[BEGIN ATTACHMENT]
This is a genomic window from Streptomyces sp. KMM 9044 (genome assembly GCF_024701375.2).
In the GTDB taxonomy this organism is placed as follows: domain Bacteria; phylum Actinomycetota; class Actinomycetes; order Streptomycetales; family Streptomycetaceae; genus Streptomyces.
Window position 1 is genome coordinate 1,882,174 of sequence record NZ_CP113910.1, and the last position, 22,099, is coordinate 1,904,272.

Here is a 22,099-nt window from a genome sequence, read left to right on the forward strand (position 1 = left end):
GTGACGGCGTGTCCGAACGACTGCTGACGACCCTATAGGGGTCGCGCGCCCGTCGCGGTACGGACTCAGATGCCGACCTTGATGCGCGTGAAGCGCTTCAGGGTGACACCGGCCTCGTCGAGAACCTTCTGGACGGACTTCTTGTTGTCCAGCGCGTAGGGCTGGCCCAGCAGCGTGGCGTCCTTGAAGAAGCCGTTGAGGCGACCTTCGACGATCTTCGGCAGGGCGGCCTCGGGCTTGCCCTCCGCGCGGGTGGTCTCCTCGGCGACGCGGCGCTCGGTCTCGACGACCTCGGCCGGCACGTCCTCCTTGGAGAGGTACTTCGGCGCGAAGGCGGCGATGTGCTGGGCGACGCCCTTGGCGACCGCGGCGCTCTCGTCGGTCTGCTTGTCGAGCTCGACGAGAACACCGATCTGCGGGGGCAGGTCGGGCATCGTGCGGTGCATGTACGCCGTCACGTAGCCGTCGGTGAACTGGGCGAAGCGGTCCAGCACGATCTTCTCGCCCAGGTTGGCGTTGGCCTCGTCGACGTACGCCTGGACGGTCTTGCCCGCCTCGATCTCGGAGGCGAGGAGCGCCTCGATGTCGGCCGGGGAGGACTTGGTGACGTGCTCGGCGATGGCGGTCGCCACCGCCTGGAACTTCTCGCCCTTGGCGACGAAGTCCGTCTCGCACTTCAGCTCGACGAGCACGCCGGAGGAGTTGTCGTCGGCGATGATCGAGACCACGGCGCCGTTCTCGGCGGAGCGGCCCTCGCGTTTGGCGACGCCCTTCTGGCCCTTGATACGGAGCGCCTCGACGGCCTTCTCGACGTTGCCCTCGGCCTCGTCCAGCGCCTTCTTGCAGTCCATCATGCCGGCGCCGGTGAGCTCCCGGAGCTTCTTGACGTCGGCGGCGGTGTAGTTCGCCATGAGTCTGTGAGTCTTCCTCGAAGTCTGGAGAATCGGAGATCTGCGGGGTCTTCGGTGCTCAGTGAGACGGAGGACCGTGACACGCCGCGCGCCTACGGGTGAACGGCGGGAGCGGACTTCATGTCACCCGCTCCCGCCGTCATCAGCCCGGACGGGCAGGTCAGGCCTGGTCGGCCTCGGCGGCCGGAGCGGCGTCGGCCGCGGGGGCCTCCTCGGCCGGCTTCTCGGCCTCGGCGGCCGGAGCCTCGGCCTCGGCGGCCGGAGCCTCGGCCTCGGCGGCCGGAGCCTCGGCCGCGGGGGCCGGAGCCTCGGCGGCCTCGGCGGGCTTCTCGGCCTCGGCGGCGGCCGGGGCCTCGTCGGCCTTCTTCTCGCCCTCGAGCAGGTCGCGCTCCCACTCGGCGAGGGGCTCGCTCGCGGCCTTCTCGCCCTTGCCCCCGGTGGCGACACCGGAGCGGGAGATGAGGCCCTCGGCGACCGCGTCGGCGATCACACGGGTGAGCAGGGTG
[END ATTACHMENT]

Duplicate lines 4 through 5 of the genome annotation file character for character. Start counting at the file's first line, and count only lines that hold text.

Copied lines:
Here is a 22,099-nt window from a genome sequence, read left to right on the forward strand (position 1 = left end):
GTGACGGCGTGTCCGAACGACTGCTGACGACCCTATAGGGGTCGCGCGCCCGTCGCGGTACGGACTCAGATGCCGACCTTGATGCGCGTGAAGCGCTTCAGGGTGACACCGGCCTCGTCGAGAACCTTCTGGACGGACTTCTTGTTGTCCAGCGCGTAGGGCTGGCCCAGCAGCGTGGCGTCCTTGAAGAAGCCGTTGAGGCGACCTTCGACGATCTTCGGCAGGGCGGCCTCGGGCTTGCCCTCCGCGCGGGTGGTCTCCTCGGCGACGCGGCGCTCGGTCTCGACGACCTCGGCCGGCACGTCCTCCTTGGAGAGGTACTTCGGCGCGAAGGCGGCGATGTGCTGGGCGACGCCCTTGGCGACCGCGGCGCTCTCGTCGGTCTGCTTGTCGAGCTCGACGAGAACACCGATCTGCGGGGGCAGGTCGGGCATCGTGCGGTGCATGTACGCCGTCACGTAGCCGTCGGTGAACTGGGCGAAGCGGTCCAGCACGATCTTCTCGCCCAGGTTGGCGTTGGCCTCGTCGACGTACGCCTGGACGGTCTTGCCCGCCTCGATCTCGGAGGCGAGGAGCGCCTCGATGTCGGCCGGGGAGGACTTGGTGACGTGCTCGGCGATGGCGGTCGCCACCGCCTGGAACTTCTCGCCCTTGGCGACGAAGTCCGTCTCGCACTTCAGCTCGACGAGCACGCCGGAGGAGTTGTCGTCGGCGATGATCGAGACCACGGCGCCGTTCTCGGCGGAGCGGCCCTCGCGTTTGGCGACGCCCTTCTGGCCCTTGATACGGAGCGCCTCGACGGCCTTCTCGACGTTGCCCTCGGCCTCGTCCAGCGCCTTCTTGCAGTCCATCATGCCGGCGCCGGTGAGCTCCCGGAGCTTCTTGACGTCGGCGGCGGTGTAGTTCGCCATGAGTCTGTGAGTCTTCCTCGAAGTCTGGAGAATCGGAGATCTGCGGGGTCTTCGGTGCTCAGTGAGACGGAGGACCGTGACACGCCGCGCGCCTACGGGTGAACGGCGGGAGCGGACTTCATGTCACCCGCTCCCGCCGTCATCAGCCCGGACGGGCAGGTCAGGCCTGGTCGGCCTCGGCGGCCGGAGCGGCGTCGGCCGCGGGGGCCTCCTCGGCCGGCTTCTCGGCCTCGGCGGCCGGAGCCTCGGCCTCGGCGGCCGGAGCCTCGGCCTCGGCGGCCGGAGCCTCGGCCGCGGGGGCCGGAGCCTCGGCGGCCTCGGCGGGCTTCTCGGCCTCGGCGGCGGCCGGGGCCTCGTCGGCCTTCTTCTCGCCCTCGAGCAGGTCGCGCTCCCACTCGGCGAGGGGCTCGCTCGCGGCCTTCTCGCCCTTGCCCCCGGTGGCGACACCGGAGCGGGAGATGAGGCCCTCGGCGACCGCGTCGGCGATCACACGGGTGAGCAGGGTG